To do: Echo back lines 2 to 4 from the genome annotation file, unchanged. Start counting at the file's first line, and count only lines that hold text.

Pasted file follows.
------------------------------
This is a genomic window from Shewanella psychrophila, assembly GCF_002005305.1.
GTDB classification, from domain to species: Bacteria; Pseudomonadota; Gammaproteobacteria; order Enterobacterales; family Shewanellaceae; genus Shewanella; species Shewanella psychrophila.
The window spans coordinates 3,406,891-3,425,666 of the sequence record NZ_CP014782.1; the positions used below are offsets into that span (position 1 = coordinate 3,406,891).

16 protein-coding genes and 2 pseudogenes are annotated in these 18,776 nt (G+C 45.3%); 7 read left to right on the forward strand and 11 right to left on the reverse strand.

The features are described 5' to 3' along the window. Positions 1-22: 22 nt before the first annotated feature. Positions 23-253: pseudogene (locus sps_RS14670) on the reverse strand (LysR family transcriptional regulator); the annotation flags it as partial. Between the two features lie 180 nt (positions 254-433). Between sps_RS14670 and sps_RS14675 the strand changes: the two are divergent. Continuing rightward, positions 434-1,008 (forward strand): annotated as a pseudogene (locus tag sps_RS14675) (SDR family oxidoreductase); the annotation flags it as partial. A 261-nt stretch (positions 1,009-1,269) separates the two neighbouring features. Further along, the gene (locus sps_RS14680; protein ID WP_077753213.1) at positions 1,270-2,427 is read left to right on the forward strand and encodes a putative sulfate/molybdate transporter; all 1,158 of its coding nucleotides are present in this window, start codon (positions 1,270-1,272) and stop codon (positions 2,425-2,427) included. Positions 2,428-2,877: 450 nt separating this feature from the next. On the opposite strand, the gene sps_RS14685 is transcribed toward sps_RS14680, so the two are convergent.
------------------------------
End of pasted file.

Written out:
GTDB classification, from domain to species: Bacteria; Pseudomonadota; Gammaproteobacteria; order Enterobacterales; family Shewanellaceae; genus Shewanella; species Shewanella psychrophila.
The window spans coordinates 3,406,891-3,425,666 of the sequence record NZ_CP014782.1; the positions used below are offsets into that span (position 1 = coordinate 3,406,891).

16 protein-coding genes and 2 pseudogenes are annotated in these 18,776 nt (G+C 45.3%); 7 read left to right on the forward strand and 11 right to left on the reverse strand.